Thursday, June 30, 2011

The Epistle to the Libertarians: Left (Anarchists) and Right (Randians, Conservative)

Chapter One
Historically speaking the bureaucracies that so many libertarians rail against are the product of population growth, the rise of cities, the rise of city-states, and the rise of territories (kingdoms, states, duchies, nations). As population and population density increased so have cities, "civilisations", city-states, states, and bureaucracies, bureaucracies of social control (the military, the police, education, and so on) and redistribution (religious bureaucracies, economic bureaucracies, political bureaucracies, and so on). Why? Because as Max Weber pointed out some hundred years ago, bureaucracies are most efficient and most effective at controlling increasing populations and collecting and redistributing the "goods" of large scale societies (pastoral, agricultural, trading, industrial) from the powerless to the powerful, from those opiated on religious ideology to those who engage in religious opiation (rulers as god's chosen and priests as his chosen helpmeets on earth), most efficiently and effectively.

Given these simple historical facts de-bureaucratisation is highly unlikely to occur in complex societies (nation-states) because de-bureaucratisation would require population decreases, the breaking up of mega economic entities like corporations into small locally based and locally operating entities, and the breaking up of nation-states with their mega-bureaucracies into much smaller units on the scale of Quaker meeting houses.

Speaking of the Religious Society of Friends, Quaker meetings are the only type of relatively successful libertarian organisation that has functioned relatively egalitarianly for hundreds of years that I know of. It must be asked, however, whether this religious group that came into the world in the 1600s just as modernity was emerging, functioned and functions because it exists within the modern economic, political, social, and cultural institutions that dominate the world and, in particular, dominate the Western world. It must also be noted, that Quakers constitute a very small percentage of the global and Western population and that their libertarianism itself may be a product of the wealth and culture that modern population growth and bureaucratisation has created.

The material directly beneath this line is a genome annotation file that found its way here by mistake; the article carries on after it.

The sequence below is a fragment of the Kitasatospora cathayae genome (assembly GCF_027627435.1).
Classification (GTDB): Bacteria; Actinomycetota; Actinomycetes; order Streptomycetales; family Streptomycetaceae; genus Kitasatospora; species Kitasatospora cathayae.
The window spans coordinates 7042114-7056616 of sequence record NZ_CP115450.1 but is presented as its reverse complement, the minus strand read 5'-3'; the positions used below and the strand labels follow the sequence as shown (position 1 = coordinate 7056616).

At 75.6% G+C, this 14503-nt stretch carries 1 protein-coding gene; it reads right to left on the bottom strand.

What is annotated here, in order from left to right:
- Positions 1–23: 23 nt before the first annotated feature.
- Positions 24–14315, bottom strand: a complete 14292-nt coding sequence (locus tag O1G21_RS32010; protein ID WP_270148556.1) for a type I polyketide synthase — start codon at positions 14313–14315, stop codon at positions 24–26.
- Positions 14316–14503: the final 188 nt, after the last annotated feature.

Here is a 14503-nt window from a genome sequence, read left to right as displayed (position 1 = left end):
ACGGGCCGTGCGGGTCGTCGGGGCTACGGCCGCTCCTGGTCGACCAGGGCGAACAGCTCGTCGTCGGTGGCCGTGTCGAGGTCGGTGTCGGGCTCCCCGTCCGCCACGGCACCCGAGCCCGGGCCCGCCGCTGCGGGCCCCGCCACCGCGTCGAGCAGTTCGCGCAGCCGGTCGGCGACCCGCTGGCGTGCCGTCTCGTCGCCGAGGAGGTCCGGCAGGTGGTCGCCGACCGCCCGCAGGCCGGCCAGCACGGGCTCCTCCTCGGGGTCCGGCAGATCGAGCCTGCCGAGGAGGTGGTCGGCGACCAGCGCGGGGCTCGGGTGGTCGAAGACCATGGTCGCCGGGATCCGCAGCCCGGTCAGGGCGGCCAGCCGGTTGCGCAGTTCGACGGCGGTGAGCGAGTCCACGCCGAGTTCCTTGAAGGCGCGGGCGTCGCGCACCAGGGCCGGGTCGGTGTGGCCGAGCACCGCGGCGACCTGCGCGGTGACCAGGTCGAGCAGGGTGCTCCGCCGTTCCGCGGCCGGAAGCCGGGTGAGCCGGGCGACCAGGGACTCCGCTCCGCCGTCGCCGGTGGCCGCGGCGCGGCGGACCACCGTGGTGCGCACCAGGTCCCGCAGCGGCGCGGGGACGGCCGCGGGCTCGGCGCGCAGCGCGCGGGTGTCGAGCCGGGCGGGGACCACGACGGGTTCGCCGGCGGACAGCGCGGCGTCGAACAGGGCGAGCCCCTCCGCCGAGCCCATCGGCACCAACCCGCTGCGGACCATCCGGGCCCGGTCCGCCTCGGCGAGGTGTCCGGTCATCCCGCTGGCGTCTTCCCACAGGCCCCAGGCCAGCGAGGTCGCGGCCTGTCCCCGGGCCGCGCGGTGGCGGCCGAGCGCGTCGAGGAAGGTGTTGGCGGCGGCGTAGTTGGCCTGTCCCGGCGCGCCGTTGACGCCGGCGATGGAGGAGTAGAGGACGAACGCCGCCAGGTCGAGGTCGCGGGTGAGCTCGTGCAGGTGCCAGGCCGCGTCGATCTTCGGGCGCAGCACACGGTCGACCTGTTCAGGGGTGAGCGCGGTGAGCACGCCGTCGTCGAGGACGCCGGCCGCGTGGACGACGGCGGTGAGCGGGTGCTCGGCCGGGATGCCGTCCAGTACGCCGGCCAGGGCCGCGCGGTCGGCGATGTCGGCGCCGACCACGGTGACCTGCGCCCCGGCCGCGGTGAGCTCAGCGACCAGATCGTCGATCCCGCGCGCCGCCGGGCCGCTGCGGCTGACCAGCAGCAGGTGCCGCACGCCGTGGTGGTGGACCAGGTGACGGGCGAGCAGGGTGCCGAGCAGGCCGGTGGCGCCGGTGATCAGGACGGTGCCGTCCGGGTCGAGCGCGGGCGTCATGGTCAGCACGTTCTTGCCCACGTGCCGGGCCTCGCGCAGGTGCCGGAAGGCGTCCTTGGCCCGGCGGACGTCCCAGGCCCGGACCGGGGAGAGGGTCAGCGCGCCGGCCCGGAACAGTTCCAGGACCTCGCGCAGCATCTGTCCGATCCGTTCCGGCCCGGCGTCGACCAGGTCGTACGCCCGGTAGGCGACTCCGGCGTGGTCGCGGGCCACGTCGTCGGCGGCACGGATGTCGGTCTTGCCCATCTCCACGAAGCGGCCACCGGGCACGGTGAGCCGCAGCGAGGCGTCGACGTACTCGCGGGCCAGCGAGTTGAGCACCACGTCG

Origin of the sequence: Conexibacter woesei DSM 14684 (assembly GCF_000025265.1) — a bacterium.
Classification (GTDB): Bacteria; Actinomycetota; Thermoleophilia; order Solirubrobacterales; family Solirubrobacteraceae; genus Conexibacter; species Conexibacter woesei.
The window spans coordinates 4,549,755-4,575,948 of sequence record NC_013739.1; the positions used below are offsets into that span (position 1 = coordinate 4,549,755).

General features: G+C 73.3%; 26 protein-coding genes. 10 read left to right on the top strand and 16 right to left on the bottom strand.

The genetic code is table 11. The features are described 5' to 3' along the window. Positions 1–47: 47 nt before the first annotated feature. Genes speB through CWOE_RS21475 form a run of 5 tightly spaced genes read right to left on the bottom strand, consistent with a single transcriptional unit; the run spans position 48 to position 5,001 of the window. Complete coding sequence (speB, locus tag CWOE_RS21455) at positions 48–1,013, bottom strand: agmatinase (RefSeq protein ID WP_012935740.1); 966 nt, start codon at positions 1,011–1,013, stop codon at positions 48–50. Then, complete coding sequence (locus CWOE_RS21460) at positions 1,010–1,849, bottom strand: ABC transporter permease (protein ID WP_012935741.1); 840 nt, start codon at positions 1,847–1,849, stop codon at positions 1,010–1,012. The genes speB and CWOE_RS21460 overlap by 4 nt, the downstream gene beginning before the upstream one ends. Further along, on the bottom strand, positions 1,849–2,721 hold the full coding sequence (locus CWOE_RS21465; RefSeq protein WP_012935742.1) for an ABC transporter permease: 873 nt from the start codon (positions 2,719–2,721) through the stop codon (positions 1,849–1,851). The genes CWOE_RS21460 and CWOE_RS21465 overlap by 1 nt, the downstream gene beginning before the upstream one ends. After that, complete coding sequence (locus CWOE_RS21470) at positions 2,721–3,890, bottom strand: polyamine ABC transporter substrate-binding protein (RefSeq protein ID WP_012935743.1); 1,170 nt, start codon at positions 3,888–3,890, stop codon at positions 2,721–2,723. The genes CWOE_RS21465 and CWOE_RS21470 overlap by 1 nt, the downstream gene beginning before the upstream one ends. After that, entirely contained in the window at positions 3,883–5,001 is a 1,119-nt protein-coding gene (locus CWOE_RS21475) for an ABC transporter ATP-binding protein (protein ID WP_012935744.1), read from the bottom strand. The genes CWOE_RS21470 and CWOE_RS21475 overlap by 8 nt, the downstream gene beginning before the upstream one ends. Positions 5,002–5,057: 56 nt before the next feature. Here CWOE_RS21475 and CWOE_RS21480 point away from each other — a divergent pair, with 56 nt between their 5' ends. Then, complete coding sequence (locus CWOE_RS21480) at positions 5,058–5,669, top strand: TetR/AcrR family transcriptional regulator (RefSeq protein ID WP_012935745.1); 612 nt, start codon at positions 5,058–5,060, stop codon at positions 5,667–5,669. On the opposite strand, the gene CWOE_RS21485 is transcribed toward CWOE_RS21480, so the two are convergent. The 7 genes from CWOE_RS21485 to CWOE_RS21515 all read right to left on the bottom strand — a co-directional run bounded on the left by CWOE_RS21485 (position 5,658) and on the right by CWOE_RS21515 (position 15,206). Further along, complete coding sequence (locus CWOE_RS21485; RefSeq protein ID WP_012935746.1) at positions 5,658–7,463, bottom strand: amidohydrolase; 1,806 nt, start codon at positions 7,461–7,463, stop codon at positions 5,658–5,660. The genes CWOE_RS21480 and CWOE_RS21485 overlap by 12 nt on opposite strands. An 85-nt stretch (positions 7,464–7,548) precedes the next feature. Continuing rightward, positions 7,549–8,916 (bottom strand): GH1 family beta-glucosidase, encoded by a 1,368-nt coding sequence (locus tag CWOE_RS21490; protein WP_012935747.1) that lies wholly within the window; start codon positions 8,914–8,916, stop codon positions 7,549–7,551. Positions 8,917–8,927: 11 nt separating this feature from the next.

So breaking up bureaucracies is rather a Sisyphean task, wouldn't you say? Given that we are, as Weber once remarked, trapped in the iron cage of bureaucracy the question we should ask is how to make bureaucracies function more effective and successfully to bring about greater justice and equality of opportunity.

Chapter Two
The social theoretical hallucination of many libertarians, left or right, that men were free before the imposition of the social contract or social compact is a myth. The earliest humans apparently lived in groups that hunted and gathered and goods were redistributed in these societies for the common good. And while there were and are inequalities in hunter-gatherer societies, mostly of gender and likely having to do with procreation, the cooperation and sharing in early human groups allowed humans to survive and procreate in a hostile environment.

Again the issue here should be about how to create greater cooperation and greater justice and equality of opportunity in large scale bureaucratic societies and between the powerful societies of the West and the societies they have exploited and continue to exploit for their benefit.

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